A large portion of the visual landscape of the Lion King movie was based on a region in Kenya called Hell’s Gate National Park, but there was a dose of poetic licence in their depiction. The wonderful characters depicted in the movie beautifully captured the essence of the animals, but, for some of the animals, Kenya is not their natural habitat.

Let’s dream for a moment, that it is your ultimate bucket list experience to see all your favourite creatures from the movie in the wild… Where would your journey take you?

Your journey would start in KenyaTanzania – The Serengeti Ecosystem, spanning northern Tanzania and southern Kenya, is the best wilderness region to see lions in Africa when it comes to numbers, hosting the largest populations on the continent. The vast open plains of the Maasai Mara or Serengeti are for viewing Nala and Simba (means lion in Swahili), and even Scar, although the black-maned lions are to be found more commonly in the Kalahari in Botswana. Spend four glorious nights at Angama Mara in the Maasai Mara, a luxury lodge where another famous movie was filmed – “Out of Africa”.

Other characters to be found in KenyaTanzania are Pumbaa the Warthog and Shenzi, Banzai, and Ed who are a trio of Spotted Hyena – most prevalent in the Serengeti, numbering more than 7 000 in the famous protected area. Spotted hyenas are also known as laughing hyenas because these highly intelligent creatures communicate with yells, whoops and cackles – some of which can be heard almost 5km away!

The wildebeest or Gnu are perhaps most famous for their great migration, which is an annual movement of millions of these animals across the plains of Tanzania and Kenya in search of grazing and breeding grounds.

Itinerary idea: Four nights at Angama Mara in Kenya »

Angama Mara Lodge, Evening View

Two of the film’s most popular characters are the hornbill, Zazu and the meerkat Timon. Their true-life antics will delight you as much as they did in the movie. Zazu is actually a Southern Yellow-billed Hornbill and is to be found throughout Sub-Saharan Africa. They have a very distinctive cluck-clucking call. When a single bird starts clucking, very soon the entire group will join, creating a cacophony of bird sound. They are most prevalent in Botswana, South Africa, Zimbabwe and Zambia.

Timon the meerkat is a delightful creature – you can view habituated families in very few places, our pick would be the Makgadikgadi Plains in the Kalahari, Botswana, but you could also visit Tswalu in the South African part of the Kalahari. There are few animals on Earth who work as well together as meerkats. They live in groups of different sizes, from as little as three to as big as 50 members. Everyone in the mob participates in gathering food, keeping a look out for predators and taking care of the babies.

Itinerary idea: Three nights at Jack’s Camp in Botswana »


Our final favourite character would be Rafiki, who is a mandrill, not a common baboon. They are the largest of all the monkeys and relatively shy in their natural environment. They have very limited habitat – you would need to do a trek to Congo to see these elusive animals and you will get to see the rare tree gorillas at the same time!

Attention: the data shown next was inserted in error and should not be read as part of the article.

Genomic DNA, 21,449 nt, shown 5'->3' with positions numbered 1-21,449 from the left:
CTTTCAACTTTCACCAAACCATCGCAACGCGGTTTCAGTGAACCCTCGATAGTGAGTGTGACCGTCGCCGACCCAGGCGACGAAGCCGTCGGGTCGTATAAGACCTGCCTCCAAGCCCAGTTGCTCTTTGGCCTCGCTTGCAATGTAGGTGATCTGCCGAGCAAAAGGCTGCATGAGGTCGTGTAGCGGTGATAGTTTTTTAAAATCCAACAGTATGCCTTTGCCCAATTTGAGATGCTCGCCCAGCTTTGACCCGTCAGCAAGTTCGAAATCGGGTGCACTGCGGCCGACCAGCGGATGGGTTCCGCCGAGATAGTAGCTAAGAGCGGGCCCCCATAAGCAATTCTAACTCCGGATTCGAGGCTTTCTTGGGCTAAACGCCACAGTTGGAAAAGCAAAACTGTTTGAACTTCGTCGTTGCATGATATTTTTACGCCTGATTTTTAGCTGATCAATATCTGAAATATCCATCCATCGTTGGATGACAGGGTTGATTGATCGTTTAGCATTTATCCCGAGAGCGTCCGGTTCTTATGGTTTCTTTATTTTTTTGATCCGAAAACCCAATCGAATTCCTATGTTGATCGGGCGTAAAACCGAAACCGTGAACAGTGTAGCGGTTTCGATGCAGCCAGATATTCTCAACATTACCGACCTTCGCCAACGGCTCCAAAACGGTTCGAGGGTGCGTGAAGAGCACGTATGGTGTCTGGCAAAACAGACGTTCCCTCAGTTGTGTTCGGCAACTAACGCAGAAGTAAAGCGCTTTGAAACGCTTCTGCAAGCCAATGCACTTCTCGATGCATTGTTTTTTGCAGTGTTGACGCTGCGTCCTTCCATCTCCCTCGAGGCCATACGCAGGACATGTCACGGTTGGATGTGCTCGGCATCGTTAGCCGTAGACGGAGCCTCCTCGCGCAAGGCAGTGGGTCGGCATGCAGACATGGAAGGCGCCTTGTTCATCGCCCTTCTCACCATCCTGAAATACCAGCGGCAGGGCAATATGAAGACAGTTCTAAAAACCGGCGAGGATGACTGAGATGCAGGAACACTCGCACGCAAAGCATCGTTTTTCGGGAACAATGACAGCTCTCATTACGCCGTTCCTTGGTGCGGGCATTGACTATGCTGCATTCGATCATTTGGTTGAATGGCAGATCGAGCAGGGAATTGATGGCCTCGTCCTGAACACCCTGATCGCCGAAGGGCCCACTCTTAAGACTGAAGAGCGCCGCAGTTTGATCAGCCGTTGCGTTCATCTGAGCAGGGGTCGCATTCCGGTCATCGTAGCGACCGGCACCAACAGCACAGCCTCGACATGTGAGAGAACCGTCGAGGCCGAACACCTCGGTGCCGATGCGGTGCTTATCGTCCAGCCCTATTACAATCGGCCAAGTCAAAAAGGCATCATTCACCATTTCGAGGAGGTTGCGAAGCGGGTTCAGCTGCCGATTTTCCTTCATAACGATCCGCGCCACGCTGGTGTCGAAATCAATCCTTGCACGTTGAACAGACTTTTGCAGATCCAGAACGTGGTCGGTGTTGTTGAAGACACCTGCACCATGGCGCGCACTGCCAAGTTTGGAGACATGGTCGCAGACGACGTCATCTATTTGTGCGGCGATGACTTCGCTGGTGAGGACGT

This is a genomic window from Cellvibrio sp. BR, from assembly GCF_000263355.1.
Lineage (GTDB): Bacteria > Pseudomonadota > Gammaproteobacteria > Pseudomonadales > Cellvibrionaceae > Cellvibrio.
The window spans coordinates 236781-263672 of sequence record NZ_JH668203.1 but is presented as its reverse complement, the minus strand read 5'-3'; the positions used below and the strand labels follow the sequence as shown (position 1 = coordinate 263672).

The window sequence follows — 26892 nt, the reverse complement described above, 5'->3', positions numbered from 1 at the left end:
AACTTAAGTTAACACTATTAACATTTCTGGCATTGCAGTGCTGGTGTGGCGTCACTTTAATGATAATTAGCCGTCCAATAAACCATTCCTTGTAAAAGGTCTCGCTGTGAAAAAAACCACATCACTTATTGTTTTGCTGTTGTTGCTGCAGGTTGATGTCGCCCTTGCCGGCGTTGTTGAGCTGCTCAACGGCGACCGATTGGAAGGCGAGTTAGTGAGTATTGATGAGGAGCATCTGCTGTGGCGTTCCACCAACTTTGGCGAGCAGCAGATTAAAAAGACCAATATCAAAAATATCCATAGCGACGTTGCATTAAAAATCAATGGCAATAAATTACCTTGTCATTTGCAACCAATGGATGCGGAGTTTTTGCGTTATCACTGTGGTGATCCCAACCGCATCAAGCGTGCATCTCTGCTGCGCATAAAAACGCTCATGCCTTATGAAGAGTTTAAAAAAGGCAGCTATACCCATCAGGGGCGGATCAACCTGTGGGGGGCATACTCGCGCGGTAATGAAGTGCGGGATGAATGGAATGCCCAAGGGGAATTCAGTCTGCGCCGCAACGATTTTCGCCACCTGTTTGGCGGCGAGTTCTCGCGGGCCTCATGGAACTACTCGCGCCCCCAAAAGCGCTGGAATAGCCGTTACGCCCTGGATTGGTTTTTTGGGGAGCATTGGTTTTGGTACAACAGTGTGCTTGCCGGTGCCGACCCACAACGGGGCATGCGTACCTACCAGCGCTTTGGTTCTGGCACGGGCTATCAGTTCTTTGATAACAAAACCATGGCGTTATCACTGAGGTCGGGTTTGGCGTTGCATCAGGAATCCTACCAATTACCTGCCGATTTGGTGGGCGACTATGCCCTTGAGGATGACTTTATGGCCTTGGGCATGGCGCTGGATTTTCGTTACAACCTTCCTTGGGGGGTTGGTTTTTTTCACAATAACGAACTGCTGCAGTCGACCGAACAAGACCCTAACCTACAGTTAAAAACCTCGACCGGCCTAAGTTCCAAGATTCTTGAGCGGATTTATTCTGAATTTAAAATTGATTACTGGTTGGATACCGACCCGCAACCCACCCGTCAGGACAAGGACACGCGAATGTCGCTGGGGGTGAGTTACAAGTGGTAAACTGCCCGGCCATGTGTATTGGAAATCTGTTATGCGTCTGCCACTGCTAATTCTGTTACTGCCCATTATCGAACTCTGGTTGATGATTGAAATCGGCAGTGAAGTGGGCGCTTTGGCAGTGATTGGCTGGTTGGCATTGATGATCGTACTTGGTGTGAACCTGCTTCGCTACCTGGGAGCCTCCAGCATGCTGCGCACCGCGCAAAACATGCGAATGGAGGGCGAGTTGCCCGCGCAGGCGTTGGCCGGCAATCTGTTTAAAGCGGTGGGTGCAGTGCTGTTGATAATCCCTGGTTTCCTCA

Itinerary idea: Eight nights seeing mandrills in the Congo »



Come and explore Africa with us!


  • Desert Lion Conservation in Namibia: The desert lion is highly valued in the tourism industry, but its presence means that local communities must share their land with these carnivores – and as carnivores sometimes prey on domestic livestock, conflict is inevitable. As a result, to protect their animals, farmers often respond by killing lions. The future of lion conservation in the Namib is therefore dependent on human-lion conflict management so as to enable the desert lions to survive in this harsh environment, while at the same time allowing people to maintain their traditional lifestyles and their livelihoods, as well as share in the benefits of ecotourism.
  • Kafue Predator Collaring in Zambia: Zambia’s Kafue National Park is a vital stronghold for Africa’s large carnivores. Thanks to our year-round presence and logistical and financial support to local anti-poaching activities, wildlife populations have grown, particularly species such as lechwe, puku and even elephant.
  • KOPELion Experience in Kenya: The terrain of the mighty lion is ever shrinking, resulting in the devastating effects of human-wildlife conflict. KopeLion, the Korongoro People’s Lion initiative, is dedicated to finding solutions to this complex issue within the Ngorongoro Conservation Area (NCA) and Serengeti regions.
  • Lion Conservation Project in Zimbabwe: You will get unique experience of working with the world’s first lion release program, participating in vital research on our Ngamo pride where our wild born lions are due to be released into the wild for the first time ever. Other activities include; lion husbandry, cleaning, feeding, enclosure maintenance, as well as participating in behavioral enrichment activities by making toys from natural materials to stimulate the lions’ predatory and sensory behaviors.
  • White Lion Protection in South Africa: Exclusive to African Conservation Experience, this experience places you at the forefront of the fight against canned lion hunting, cub cuddling and the farming of lions for the bone trade. Together, the Global White Lion Protection Trust not only fight to stop inhumane treatment of lions but have also gone a step further, creating viable habitats to release newly formed prides of lion that include white lion members. This is a world first and a major conservation breakthrough. During your time, you’ll come face to face with prides of wild lion, often more than once in a day.